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Should Surgeons Warm Up Before Performing Surgery? New Study Investigates

Surgical operation

Surgical operation

Basketball players, baseball pitchers, and athletes warm up before they perform, and now researchers in the US are investigating whether surgeons should do the same to ensure they are better prepared for when they have to perform.

Dr. Tom Lendvay, assistant professor in the Department of Urology at the University of Washington in Seattle thinks there could be something in this idea, and to this end the US Army Medical Research and Material Command has awarded him some funds to study the effect of pre-operative warm-up on virtual reality surgical task proficiency.

Maj. Timothy Brand, a surgeon based at Madigan Army Medical Center in Tacoma, Washington, is collaborating with Lendvay on the study.

Lendvay, who is also co-director of Seattle Children’s Robotic Surgery Center, told the press that:

“We are investigating whether surgical trainees should warm up prior to surgery, and we’re including experienced surgeons in our study.”

“We might discover that everyone should warm up before operating,” he added, commenting that such a revelation would lead to a “complete paradigm shift in surgical preparation”.

To study the effect of warm up on surgeon performance, the researchers intend to use a virtual reality simulator based on the da Vinci surgical robot, which surgeons use to carry out complex minimally invasive surgery such as prostatectomies.

The surgeon controls the robot, which is made by Intuitive Surgical and sports several arms holding various tools (eg. scalpel, scissors, camera, cauterizer), using two hand-held controllers and two foot pedals. While the surgeon is doing this he or she also sees 3-D views of what is happening, a great advantage over the 2-D views with traditional laparoscopic surgery.

Lendvay and colleagues will develop software and hardware, and a “proficiency-based curriculum with measurable outcomes”. They intend to recruit medical students, surgical residents and faculty members to test the curriculum over an 18-month period which ends around March 2011.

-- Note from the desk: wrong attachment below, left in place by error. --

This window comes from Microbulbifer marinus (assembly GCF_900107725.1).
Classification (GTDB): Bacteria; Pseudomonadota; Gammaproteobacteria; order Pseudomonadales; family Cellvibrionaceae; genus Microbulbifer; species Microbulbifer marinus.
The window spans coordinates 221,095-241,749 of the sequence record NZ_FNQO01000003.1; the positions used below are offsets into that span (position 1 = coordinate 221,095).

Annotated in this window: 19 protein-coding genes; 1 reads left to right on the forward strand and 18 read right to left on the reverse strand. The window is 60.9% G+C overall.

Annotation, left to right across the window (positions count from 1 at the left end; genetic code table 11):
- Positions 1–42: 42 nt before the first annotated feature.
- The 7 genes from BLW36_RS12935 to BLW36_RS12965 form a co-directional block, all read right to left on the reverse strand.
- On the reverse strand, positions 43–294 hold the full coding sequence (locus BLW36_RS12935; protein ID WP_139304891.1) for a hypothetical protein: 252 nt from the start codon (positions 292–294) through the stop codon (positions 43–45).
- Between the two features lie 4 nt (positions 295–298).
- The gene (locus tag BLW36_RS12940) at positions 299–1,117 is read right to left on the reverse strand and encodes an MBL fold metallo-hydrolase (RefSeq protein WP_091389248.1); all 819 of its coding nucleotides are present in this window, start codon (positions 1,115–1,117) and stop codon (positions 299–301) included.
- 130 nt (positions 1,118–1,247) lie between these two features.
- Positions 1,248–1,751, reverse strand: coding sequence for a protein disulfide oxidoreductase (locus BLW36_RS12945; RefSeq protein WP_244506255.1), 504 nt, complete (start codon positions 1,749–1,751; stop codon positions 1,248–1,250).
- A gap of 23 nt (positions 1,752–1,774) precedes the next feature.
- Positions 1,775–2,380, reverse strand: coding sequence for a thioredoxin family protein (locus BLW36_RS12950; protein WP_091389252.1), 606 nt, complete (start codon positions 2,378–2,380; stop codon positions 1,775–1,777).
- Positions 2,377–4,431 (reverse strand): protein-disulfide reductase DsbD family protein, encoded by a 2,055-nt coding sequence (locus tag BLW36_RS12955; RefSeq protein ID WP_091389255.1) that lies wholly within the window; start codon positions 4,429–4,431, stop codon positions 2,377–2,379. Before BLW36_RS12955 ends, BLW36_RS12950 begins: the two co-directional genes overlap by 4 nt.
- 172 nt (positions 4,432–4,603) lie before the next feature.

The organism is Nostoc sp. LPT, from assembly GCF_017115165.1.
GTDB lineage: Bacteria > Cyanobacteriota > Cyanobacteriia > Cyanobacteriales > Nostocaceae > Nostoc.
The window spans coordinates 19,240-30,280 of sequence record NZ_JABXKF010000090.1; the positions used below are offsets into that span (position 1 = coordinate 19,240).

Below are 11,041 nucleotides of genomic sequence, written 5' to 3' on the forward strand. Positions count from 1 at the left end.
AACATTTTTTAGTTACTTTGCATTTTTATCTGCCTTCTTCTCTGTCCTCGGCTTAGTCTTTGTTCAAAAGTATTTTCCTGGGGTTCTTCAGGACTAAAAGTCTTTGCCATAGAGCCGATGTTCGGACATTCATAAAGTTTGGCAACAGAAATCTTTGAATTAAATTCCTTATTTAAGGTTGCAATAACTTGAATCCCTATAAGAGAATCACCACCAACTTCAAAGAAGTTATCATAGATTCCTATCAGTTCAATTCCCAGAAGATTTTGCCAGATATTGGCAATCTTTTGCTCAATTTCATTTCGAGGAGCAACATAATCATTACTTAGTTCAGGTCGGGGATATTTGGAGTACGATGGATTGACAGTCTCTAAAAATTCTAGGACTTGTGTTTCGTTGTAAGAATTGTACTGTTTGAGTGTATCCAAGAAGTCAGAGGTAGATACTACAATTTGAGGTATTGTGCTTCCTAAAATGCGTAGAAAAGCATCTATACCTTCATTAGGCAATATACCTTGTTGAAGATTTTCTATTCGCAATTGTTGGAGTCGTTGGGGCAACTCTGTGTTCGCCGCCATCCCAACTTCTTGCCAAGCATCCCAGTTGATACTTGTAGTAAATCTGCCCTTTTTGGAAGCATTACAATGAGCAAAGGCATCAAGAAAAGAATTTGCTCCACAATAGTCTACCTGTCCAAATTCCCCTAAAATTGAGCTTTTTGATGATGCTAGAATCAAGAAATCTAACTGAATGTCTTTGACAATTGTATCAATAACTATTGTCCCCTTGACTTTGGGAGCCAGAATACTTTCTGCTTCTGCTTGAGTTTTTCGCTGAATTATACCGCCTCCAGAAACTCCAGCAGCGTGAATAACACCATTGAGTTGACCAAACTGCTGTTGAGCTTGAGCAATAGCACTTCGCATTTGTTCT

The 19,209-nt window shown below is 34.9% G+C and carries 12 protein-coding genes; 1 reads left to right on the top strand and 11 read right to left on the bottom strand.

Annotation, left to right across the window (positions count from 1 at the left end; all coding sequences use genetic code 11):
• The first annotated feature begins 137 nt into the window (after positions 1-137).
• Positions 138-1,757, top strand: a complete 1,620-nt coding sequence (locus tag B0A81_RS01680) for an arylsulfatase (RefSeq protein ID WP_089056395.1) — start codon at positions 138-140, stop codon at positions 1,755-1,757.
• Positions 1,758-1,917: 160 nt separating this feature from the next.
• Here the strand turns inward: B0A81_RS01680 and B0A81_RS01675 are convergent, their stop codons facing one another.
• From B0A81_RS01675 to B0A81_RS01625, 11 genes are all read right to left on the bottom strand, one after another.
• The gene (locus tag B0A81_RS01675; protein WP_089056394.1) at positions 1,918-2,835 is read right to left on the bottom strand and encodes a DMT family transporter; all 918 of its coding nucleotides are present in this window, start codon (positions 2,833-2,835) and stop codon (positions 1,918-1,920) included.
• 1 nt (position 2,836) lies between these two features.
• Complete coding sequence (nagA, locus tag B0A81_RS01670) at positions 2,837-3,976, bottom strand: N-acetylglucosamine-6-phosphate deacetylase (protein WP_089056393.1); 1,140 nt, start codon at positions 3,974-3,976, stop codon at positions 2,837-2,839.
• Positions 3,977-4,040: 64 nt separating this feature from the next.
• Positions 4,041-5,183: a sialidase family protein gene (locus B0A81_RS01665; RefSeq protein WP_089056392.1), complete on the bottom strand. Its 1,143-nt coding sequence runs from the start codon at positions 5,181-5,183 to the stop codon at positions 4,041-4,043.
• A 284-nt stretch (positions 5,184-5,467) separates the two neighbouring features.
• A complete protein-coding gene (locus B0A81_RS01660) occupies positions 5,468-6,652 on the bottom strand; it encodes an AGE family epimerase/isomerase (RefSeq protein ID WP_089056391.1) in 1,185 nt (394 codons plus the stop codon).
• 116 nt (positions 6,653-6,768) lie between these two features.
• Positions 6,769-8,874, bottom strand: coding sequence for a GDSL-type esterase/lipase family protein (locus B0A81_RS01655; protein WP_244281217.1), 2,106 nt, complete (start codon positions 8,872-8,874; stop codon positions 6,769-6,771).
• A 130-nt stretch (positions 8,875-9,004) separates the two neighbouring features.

The University of Washington (UW) has tackled the subject of surgeon warm-ups already, in an earlier study published in February 2009, UW researchers teamed up with colleagues from Arizona State University and found that warming up did make a difference to surgeon performance, as Lendvay explained:

“Even experienced surgeons derived benefit from the warm-up and there was an error reduction in surgical skills.”

In that study, the researchers found that a warm up comprising 15 to 20 minutes of simple surgical exercises involving both psychomotor and cognitive skills before an operation raised surgeons’ alertness to a higher level for surgical procedures and also helped fatigued surgeons perform better.

Lendvay said findings from the new study could be useful not only for general surgical training, but also for designing ways to keep surgeons deployed by the military overseas up to date so they can carry on practicing when they return to the US.

“These surgeons have ebbs and flows in the number of patients they’ll see and experience some down time,” said Lendvay.

“It’s likely that they would benefit from virtual reality surgical task training,” he added.

Seattle Children’s Robotic Surgery Center uses the da Vinci robotic system to carry out minimally invasive robot assisted laparoscopy (RAL).

During RAL the child’s stomach is filled with carbon dioxide (CO2) which creates a space or a bubble in which to do the surgery. Then the surgeon makes three small keyhole incisions through which the robot arms insert a video camera and surgical instruments.